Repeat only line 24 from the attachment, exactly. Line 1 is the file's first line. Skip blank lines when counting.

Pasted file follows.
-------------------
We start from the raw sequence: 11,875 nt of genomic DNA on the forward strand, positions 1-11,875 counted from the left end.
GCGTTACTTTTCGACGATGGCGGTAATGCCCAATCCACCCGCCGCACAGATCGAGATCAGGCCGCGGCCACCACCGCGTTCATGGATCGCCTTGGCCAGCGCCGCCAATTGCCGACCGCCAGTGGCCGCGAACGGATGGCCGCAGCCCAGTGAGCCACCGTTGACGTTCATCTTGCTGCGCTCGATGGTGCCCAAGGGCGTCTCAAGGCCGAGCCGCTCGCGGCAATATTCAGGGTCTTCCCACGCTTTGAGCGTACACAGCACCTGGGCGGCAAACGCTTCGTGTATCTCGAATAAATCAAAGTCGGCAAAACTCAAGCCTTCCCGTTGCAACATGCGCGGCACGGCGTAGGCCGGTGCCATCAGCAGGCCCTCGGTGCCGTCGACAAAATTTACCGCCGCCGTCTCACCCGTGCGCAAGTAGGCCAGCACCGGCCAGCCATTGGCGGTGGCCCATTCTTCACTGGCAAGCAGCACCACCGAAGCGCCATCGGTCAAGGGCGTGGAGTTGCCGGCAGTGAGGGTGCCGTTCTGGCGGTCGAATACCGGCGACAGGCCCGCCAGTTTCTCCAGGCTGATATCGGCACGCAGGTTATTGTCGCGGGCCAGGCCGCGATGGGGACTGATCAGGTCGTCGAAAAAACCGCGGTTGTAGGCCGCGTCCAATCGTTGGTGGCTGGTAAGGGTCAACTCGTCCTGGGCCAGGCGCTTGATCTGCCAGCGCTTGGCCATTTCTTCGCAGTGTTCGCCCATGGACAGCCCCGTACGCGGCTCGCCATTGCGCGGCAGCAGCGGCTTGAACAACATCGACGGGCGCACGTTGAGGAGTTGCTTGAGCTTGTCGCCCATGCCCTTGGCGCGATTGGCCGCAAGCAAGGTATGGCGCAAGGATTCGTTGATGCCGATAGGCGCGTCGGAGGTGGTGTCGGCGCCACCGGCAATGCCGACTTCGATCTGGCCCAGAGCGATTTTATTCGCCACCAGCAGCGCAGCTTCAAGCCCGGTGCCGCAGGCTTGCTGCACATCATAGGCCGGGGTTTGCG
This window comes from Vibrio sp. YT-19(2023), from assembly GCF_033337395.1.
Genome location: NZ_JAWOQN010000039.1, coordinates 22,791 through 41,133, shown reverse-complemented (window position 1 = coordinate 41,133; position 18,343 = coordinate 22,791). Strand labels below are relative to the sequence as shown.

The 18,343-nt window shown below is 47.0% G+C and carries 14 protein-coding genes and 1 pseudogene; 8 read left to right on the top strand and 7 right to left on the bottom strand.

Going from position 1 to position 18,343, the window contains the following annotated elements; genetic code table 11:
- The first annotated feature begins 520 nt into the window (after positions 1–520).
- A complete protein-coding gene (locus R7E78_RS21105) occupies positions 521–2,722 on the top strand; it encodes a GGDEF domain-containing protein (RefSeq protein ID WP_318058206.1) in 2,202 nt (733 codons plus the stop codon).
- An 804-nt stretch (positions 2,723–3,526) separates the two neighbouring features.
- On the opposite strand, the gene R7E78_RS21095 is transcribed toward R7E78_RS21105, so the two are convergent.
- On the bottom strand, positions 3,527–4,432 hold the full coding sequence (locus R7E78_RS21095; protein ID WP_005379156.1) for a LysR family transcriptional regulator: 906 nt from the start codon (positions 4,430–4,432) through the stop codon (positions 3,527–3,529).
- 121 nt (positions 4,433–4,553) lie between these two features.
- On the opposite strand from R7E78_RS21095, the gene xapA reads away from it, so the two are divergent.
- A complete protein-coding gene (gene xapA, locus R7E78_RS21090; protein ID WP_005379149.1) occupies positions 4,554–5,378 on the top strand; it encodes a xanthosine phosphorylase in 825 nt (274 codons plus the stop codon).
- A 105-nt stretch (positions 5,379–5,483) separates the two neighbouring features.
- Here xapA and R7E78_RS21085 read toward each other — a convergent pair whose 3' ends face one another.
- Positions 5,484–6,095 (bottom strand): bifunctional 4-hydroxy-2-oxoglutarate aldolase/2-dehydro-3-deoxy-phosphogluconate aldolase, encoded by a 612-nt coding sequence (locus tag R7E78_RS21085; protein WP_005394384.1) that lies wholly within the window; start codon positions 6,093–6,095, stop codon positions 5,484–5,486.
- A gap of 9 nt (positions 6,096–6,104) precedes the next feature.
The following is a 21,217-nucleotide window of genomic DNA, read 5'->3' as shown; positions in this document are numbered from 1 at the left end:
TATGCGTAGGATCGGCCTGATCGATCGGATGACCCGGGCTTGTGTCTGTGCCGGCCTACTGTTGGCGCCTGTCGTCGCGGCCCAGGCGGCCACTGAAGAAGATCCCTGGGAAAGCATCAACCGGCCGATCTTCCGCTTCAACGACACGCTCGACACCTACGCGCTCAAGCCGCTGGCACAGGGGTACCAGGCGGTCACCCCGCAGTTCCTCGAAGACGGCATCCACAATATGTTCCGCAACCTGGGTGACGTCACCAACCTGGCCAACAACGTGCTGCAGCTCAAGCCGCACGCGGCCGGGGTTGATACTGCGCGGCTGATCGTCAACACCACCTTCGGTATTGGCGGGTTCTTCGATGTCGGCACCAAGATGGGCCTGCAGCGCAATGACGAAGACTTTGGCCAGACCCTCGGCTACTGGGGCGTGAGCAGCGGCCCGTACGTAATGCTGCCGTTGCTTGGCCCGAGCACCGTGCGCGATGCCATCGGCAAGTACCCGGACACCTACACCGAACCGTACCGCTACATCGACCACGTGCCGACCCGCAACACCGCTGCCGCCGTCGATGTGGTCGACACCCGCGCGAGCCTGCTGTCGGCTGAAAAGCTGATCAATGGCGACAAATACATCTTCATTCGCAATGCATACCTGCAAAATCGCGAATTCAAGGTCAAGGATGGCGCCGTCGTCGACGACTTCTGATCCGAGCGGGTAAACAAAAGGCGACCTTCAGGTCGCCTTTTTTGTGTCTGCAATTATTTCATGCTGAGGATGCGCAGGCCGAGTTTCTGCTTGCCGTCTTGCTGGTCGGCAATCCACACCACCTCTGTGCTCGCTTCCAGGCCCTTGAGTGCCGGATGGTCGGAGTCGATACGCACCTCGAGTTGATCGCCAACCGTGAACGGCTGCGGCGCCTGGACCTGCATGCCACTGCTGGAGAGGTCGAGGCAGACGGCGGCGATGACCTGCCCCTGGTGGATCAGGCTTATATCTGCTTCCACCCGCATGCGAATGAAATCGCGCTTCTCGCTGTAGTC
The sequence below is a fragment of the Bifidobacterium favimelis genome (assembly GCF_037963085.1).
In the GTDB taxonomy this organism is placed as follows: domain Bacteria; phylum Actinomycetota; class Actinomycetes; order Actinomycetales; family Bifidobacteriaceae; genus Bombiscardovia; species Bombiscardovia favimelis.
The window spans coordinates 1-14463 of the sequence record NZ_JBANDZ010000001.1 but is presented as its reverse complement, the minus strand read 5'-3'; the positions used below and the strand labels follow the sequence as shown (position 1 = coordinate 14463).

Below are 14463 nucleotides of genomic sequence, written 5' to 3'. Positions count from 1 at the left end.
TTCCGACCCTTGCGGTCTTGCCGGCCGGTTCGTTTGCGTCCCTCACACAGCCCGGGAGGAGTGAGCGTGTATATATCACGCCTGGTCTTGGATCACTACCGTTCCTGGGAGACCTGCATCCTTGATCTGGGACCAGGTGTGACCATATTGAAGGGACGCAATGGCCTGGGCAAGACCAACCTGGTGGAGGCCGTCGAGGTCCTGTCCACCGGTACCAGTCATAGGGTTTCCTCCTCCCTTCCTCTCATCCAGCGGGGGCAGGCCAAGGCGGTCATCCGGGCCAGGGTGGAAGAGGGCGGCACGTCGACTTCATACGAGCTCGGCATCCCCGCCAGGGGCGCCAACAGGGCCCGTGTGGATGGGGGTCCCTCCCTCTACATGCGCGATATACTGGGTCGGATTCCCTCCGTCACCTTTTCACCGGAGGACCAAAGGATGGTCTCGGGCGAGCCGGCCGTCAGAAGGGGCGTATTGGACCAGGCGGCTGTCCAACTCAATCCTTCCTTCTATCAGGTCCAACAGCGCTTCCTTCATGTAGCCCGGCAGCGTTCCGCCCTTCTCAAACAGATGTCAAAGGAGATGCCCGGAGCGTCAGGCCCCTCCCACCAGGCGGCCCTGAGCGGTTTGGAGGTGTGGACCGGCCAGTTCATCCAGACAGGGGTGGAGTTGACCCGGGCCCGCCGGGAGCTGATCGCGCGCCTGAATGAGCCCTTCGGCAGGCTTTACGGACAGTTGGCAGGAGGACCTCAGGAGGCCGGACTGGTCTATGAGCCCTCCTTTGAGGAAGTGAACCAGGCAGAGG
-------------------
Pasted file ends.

Below are 14463 nucleotides of genomic sequence, written 5' to 3'. Positions count from 1 at the left end.